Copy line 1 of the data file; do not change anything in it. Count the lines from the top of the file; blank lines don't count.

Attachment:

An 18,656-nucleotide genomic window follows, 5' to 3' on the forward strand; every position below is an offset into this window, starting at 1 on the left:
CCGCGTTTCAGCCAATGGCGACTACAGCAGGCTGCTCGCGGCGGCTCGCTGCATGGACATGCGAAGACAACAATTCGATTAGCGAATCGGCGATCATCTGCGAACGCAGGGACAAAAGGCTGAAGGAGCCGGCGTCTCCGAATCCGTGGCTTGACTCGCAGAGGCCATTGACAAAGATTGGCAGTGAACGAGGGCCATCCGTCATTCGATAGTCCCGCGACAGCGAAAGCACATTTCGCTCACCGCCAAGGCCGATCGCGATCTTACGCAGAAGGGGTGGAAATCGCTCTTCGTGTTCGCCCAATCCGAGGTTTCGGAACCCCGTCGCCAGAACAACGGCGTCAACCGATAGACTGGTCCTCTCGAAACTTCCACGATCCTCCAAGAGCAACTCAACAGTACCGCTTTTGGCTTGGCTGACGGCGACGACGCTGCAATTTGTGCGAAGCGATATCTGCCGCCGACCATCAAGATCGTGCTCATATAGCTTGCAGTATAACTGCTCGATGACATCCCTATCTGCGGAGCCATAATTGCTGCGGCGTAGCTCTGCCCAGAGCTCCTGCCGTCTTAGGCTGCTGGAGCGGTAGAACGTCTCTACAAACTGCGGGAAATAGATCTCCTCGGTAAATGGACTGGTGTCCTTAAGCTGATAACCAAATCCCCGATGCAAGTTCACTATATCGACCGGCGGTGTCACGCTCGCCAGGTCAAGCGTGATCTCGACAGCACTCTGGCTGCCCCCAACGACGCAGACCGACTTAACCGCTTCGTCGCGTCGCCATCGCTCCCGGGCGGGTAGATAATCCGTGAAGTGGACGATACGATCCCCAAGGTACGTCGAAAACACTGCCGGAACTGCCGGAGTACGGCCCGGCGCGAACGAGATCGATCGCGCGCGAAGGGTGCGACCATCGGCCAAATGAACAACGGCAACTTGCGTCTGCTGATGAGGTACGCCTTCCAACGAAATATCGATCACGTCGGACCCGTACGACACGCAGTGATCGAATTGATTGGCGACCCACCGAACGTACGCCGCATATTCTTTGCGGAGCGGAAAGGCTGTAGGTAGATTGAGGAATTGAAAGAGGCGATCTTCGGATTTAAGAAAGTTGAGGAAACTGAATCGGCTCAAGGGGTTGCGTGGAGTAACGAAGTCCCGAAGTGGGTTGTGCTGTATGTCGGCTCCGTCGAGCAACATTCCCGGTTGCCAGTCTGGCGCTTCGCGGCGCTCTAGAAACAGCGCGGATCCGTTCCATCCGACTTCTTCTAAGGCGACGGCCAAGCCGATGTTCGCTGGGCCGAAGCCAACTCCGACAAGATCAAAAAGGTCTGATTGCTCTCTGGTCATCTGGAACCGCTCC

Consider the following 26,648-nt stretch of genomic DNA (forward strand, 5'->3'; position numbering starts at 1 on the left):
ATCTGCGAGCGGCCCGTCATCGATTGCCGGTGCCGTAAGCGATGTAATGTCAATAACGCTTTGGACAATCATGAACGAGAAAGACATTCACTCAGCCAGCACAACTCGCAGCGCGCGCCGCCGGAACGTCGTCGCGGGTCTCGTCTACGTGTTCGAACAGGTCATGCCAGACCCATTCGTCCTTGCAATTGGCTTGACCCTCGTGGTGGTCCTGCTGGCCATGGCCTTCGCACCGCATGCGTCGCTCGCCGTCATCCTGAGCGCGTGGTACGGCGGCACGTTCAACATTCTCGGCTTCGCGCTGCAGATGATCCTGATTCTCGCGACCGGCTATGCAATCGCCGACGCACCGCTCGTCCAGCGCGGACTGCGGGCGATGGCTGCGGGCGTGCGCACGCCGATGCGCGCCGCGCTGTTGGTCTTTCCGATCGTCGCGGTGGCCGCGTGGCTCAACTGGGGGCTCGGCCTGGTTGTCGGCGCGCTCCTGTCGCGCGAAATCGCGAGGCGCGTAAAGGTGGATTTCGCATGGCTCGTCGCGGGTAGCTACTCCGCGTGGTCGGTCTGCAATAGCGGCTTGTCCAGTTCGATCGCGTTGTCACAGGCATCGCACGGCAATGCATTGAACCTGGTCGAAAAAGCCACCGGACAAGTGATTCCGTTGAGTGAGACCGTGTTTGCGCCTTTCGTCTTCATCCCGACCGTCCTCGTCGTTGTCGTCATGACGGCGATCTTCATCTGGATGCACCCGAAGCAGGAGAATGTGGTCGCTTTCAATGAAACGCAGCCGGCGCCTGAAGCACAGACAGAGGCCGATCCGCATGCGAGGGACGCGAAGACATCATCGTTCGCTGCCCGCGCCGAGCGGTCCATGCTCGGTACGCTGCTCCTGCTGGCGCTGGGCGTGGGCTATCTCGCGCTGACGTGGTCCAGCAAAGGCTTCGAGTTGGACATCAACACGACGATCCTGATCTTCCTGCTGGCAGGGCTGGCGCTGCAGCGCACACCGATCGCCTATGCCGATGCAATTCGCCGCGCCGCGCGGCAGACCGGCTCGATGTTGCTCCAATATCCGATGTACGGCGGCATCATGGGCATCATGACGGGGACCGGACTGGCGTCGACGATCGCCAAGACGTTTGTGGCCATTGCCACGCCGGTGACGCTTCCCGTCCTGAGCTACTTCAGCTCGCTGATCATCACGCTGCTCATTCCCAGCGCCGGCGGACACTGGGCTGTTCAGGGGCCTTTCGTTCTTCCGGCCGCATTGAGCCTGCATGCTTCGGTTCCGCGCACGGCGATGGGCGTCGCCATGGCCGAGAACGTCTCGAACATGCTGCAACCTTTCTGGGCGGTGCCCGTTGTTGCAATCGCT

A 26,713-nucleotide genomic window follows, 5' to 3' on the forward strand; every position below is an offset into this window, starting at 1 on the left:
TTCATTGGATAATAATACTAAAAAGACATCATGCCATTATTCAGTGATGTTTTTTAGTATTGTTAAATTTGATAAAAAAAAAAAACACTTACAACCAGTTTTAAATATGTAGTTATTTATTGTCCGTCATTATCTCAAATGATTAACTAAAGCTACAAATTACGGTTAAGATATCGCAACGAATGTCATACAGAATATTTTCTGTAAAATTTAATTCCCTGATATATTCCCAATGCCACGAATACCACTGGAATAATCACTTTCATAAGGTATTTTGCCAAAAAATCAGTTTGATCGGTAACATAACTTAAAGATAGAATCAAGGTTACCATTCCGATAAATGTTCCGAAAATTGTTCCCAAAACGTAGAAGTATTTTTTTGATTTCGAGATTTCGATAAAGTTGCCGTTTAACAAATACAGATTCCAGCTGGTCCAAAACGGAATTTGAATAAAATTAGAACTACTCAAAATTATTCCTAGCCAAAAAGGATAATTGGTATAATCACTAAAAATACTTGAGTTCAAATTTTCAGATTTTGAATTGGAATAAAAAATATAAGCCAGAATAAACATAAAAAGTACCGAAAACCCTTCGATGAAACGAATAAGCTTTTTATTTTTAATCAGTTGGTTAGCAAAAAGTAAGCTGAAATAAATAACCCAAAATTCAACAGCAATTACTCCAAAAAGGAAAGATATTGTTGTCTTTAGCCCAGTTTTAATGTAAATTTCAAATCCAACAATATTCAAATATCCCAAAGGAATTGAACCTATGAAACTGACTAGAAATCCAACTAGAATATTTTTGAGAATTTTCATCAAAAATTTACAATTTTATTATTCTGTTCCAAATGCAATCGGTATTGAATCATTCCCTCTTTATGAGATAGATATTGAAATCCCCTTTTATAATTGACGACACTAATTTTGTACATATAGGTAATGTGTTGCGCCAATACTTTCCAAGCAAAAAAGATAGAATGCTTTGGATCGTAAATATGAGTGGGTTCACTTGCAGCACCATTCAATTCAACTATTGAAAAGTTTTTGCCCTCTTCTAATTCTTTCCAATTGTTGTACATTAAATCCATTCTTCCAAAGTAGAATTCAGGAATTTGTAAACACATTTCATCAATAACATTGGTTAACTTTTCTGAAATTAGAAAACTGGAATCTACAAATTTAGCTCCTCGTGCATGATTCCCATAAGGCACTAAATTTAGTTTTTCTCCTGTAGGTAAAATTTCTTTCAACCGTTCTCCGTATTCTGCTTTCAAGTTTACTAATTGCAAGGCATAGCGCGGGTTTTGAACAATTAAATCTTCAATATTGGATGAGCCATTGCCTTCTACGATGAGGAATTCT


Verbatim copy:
An 18,656-nucleotide genomic window follows, 5' to 3' on the forward strand; every position below is an offset into this window, starting at 1 on the left: